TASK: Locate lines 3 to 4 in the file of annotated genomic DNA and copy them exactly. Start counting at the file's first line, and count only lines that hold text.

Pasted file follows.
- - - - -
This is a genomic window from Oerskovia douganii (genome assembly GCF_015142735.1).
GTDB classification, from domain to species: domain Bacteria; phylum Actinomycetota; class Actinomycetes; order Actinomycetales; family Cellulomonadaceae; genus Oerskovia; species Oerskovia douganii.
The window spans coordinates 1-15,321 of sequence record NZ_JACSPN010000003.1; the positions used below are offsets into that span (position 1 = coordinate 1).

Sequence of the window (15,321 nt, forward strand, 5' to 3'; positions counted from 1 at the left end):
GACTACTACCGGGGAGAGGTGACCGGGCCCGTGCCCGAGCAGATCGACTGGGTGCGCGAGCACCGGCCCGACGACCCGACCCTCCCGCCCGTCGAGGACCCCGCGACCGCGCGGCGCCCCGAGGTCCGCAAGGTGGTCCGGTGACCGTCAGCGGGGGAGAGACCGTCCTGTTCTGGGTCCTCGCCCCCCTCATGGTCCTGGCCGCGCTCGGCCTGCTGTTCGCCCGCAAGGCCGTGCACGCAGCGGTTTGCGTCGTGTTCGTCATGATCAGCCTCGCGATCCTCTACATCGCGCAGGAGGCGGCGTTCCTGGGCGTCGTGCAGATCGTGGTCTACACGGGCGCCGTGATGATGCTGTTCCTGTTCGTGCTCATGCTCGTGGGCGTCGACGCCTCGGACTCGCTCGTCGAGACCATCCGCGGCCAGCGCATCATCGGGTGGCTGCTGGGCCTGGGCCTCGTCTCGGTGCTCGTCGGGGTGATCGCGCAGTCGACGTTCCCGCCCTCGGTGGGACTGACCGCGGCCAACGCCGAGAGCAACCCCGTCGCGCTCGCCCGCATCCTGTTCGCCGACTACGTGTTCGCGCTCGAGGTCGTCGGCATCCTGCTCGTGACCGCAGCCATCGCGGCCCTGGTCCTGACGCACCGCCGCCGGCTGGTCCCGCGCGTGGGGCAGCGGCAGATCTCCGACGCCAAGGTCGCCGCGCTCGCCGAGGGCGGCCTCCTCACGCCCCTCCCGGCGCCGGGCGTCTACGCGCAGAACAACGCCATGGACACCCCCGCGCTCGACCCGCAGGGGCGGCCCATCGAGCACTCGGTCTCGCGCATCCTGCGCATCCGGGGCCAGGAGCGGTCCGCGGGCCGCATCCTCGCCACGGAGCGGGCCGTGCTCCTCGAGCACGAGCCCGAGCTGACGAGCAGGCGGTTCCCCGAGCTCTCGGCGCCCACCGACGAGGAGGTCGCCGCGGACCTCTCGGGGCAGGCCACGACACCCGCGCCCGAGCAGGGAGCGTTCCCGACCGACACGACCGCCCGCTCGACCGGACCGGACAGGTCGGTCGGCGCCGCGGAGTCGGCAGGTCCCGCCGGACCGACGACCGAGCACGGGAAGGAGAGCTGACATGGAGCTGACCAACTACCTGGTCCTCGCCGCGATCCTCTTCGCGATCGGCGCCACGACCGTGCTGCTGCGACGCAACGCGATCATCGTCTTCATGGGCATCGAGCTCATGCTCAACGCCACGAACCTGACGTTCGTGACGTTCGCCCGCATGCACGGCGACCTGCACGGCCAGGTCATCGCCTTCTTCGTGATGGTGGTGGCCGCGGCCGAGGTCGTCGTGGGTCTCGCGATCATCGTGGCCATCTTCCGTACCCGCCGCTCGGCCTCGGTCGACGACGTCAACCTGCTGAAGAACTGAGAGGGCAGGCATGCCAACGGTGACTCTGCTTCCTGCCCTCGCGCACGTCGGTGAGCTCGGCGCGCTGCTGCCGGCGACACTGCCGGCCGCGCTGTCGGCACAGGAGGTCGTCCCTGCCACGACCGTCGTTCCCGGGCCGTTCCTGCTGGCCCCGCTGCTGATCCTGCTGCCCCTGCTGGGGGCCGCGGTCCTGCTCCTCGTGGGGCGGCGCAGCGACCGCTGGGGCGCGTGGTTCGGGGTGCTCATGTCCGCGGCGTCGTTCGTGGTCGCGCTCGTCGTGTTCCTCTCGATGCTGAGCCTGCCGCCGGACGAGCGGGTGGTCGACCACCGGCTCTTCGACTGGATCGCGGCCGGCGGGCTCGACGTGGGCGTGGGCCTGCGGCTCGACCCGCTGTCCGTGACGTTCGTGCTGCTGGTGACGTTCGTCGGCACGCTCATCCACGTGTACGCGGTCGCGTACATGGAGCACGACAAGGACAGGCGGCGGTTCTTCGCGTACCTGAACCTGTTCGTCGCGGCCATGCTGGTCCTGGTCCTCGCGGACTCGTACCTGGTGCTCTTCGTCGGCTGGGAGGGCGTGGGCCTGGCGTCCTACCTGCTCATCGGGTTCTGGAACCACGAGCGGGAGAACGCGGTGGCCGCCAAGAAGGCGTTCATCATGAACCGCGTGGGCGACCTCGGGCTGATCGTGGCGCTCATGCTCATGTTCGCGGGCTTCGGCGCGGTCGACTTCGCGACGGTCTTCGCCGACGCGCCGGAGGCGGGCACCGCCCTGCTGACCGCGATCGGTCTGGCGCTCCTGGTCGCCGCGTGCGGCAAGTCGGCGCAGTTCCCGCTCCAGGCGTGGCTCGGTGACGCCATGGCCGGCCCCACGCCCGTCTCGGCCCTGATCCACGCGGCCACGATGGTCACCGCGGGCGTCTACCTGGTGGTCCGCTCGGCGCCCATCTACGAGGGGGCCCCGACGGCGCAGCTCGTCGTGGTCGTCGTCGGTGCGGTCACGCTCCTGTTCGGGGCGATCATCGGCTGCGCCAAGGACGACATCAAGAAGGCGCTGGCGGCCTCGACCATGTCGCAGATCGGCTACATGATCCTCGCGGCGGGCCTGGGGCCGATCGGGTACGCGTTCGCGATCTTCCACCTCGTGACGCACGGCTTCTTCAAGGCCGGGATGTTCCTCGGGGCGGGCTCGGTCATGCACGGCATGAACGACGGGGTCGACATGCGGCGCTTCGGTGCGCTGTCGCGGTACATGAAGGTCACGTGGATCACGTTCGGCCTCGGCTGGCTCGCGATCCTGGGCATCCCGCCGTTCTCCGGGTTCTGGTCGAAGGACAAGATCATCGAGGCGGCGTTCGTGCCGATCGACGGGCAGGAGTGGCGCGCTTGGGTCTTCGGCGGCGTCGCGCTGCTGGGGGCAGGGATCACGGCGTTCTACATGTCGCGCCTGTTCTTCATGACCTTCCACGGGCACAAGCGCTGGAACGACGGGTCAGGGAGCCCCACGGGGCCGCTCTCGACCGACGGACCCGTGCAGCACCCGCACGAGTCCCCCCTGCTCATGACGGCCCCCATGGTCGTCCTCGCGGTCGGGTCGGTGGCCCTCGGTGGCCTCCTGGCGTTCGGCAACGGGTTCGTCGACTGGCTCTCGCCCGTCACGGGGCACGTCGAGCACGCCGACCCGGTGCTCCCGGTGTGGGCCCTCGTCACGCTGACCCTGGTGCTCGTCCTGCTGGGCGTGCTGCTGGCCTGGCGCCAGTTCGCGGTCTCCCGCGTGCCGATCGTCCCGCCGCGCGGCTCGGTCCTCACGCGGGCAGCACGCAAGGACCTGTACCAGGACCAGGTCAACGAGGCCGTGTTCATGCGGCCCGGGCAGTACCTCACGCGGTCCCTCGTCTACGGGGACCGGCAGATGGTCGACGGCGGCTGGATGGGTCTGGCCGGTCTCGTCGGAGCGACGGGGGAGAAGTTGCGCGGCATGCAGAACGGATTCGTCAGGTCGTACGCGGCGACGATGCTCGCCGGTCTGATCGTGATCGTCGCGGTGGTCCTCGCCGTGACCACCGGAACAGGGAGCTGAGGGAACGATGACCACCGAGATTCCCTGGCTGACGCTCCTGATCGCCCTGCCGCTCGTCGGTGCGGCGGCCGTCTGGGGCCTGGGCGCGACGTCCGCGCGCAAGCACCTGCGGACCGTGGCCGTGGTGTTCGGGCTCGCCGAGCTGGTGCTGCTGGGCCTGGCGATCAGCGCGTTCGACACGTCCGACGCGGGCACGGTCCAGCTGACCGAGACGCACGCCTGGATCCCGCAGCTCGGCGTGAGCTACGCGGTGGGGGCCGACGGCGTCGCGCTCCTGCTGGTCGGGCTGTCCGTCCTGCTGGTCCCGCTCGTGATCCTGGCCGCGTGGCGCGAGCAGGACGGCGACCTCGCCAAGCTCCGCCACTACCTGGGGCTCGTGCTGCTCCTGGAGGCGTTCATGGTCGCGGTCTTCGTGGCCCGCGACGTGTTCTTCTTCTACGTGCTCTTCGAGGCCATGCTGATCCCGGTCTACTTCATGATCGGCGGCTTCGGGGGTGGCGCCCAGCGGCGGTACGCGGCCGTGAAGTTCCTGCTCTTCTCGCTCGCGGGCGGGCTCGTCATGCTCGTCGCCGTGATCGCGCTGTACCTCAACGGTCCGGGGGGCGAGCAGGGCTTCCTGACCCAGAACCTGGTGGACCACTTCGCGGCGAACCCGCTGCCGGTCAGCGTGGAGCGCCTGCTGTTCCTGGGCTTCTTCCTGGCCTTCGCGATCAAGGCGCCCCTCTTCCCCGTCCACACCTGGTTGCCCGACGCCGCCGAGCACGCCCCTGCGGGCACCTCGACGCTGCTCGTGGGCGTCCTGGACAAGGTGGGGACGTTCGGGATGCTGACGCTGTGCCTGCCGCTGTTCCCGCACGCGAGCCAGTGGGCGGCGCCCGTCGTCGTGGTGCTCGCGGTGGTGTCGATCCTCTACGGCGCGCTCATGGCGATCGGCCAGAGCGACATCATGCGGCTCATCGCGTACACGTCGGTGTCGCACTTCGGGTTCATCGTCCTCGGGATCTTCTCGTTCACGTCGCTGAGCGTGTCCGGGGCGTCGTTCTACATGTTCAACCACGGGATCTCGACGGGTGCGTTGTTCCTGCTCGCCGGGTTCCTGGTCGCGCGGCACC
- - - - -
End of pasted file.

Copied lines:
The window spans coordinates 1-15,321 of sequence record NZ_JACSPN010000003.1; the positions used below are offsets into that span (position 1 = coordinate 1).

Sequence of the window (15,321 nt, forward strand, 5' to 3'; positions counted from 1 at the left end):